Lurking Danger – Services Group

In 2008, HP spent $13.9 billion to acquire Electronic Data Systems (EDS). I believe it was a good decision although it was a little pricey one. Services industry is the one where margins are high. HP is more like a follower in this sector than a leader. IBM has entered sector long before HP did and remained the market leader. Though the decision was good, its implementation doesn’t seem to be right. This group grew by 1% between 2010 and 2011. Between 2009 and 2010 it grew by 0.7%. In my opinion, this seems to be a disaster waiting to strike. Unless, HP solving the problem that’s hindering the growth, this group would also lose its steam. HP’s history with acquisitions is not-so-good, if not bad. Last year, they acquired Palm for $1.2 billion dollars which they are simply throwing it away, today. For the same money around the same time it could have got someone like Pega Systems which is a good player in BPM software world. In 2001, when the Application Servers were ruling the enterprise software world, HP acquired an application server vendor, Bluestone Software. Given the time at which this decision was made, one has to agree that it was a good move. However, the execution part of that strategy was not so good as HP had to discontinue the product. So, one of the things that HP has to address is it’s Services group’s growth issues.

Positive Signs – ESS (Enterprise Servers, Storage and Networking) Group

Except for servers, the other two are HP’s recent initiatives. They ventured into storage and networking sectors recently. The growth in this group seems to be really encouraging to HP. Before and after, Palm, some of HP’s acquisitions are in this sector. These acquisitions include Opsware, 3Com, 3Par, ArcSight etc. I believe HP is doing the right thing here and needs to continue to focus on this sector. May be, Juniper Networks would be a good fit to them to compete better with Cisco in Networking.

Untapped Market – Software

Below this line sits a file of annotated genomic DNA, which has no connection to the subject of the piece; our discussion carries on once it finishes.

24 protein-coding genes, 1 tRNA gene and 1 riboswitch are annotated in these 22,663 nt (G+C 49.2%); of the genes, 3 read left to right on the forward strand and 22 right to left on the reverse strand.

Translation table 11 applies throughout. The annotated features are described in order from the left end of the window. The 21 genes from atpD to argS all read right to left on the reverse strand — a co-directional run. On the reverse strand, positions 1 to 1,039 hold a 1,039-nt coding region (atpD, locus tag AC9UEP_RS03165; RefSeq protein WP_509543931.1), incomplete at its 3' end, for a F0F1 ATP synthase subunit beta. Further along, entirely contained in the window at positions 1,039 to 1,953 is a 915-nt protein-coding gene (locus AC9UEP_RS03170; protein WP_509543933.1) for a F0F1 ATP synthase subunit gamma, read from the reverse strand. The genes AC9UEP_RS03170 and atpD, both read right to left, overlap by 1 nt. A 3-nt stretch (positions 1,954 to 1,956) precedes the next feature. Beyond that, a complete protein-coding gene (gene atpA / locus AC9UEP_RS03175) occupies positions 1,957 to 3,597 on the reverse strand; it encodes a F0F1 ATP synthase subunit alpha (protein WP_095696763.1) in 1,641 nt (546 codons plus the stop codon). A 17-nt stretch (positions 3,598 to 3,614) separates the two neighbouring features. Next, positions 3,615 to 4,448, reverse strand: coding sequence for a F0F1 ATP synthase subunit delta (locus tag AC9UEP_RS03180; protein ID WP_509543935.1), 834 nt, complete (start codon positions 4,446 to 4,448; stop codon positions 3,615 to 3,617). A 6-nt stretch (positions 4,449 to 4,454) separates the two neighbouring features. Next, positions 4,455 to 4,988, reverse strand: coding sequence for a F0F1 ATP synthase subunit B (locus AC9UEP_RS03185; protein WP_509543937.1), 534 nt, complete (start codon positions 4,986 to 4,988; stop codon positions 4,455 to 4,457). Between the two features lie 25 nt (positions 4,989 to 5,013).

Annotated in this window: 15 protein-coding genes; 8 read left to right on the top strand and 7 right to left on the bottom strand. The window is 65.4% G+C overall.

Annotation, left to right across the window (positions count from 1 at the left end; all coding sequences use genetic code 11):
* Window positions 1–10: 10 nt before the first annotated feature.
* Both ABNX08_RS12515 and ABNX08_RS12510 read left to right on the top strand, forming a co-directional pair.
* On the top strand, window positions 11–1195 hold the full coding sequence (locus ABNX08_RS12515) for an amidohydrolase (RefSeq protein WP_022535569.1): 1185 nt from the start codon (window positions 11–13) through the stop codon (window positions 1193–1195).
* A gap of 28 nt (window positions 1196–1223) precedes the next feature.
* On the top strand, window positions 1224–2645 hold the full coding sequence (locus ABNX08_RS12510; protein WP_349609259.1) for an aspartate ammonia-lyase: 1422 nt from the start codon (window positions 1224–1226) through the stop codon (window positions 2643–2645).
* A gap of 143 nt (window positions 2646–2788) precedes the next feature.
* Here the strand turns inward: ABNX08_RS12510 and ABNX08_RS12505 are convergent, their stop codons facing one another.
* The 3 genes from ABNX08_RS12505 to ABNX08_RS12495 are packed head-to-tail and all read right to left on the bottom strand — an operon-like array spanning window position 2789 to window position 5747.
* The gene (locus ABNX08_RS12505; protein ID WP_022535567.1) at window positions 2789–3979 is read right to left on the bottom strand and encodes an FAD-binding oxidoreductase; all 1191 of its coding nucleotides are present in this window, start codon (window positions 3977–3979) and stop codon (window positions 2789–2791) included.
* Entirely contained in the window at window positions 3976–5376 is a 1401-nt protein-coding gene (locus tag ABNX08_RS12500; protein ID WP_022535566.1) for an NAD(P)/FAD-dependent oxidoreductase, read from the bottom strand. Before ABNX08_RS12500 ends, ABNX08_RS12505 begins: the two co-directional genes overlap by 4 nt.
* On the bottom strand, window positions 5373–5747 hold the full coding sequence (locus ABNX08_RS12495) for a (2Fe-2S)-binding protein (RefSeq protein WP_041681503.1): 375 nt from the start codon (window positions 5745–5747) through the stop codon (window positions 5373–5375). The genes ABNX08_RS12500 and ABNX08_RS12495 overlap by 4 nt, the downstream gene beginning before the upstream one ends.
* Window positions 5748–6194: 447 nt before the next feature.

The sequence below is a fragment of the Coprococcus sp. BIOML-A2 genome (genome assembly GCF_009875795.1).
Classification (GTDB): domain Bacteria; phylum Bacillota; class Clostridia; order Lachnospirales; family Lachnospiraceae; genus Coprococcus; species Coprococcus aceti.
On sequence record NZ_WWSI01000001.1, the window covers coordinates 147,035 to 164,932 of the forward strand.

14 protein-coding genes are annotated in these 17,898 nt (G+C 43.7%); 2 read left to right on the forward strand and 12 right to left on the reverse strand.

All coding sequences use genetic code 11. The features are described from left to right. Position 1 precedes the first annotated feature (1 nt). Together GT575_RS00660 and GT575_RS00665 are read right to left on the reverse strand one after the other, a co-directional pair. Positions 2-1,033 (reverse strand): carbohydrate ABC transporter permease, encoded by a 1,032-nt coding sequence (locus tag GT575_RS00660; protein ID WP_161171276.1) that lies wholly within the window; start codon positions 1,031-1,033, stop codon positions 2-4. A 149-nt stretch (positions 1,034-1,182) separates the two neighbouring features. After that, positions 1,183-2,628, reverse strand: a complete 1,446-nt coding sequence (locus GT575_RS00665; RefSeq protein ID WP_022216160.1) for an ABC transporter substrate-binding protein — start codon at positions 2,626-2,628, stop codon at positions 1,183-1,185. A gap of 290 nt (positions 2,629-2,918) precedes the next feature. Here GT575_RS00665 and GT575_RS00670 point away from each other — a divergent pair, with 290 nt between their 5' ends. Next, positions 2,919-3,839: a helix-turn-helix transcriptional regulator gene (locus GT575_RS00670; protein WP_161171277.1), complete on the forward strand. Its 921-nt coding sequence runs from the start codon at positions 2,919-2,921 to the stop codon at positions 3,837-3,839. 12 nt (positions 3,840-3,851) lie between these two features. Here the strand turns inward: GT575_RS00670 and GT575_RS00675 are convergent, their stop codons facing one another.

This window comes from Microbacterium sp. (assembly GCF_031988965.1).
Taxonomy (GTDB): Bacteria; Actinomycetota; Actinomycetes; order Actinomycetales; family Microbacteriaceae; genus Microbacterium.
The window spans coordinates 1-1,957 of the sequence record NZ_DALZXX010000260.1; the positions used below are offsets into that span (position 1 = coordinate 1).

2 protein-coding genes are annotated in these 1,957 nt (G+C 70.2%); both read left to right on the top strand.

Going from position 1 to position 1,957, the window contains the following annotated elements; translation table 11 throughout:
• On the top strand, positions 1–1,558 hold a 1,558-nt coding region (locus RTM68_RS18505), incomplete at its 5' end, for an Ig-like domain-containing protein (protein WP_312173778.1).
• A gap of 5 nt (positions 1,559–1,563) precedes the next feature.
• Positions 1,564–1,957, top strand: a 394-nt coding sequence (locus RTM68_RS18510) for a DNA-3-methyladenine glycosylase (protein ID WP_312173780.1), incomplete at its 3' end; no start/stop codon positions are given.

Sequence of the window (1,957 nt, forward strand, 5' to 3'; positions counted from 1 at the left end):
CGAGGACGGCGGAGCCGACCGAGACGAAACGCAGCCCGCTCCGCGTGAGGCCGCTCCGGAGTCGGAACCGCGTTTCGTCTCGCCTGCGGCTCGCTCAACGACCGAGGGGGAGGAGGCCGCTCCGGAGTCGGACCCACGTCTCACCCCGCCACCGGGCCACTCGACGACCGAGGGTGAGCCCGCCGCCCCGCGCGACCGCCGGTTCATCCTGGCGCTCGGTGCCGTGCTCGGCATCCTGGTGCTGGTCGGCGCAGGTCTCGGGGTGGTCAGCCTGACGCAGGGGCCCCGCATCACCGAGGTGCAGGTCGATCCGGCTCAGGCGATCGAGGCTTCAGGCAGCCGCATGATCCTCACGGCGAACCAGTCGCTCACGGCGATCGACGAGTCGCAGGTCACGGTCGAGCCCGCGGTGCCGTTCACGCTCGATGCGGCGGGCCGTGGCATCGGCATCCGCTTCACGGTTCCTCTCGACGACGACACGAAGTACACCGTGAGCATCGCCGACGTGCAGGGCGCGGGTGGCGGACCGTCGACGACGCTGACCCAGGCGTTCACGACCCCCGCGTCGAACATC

Though HP has the presence in Enterprise Software market, it is still a small player in this sector. Out of HP’s $126 billion revenue, Software contributes only 2%. I believe this is where HP can look for more growth in near future, along with Services and Data Storage and Networking (ESS). It has announced, some time back, as its focus is to expand into the enterprise software. Its main intention is to concentrate on Cloud based software which is an upcoming trend in Software world. By making this decision, HP is going in the right direction. However, it is already too late for HP to enter Enterprise Software market which is already filled with a lot of big players like Oracle, IBM, SAP etc. Their current presence is negligible compared to these other players’. So HP has to make the decisions quick. We need to wait and see how the acquisition of Autonomy would help HP to lay the first steps in this direction. However, I doubt if it could help them to enter the Cloud Computing area. While acquisitions stimulate the inorganic growth, HP has to concentrate on Organic growth as well. It has to put more focus on getting more and more talented people in to this division. New products have to be developed in-house as well. Being the highest margin market, Software can take the HP’s growth by leaps and bounds. It’s going to be HP’s cash cow, provided the right decisions are both made and implemented.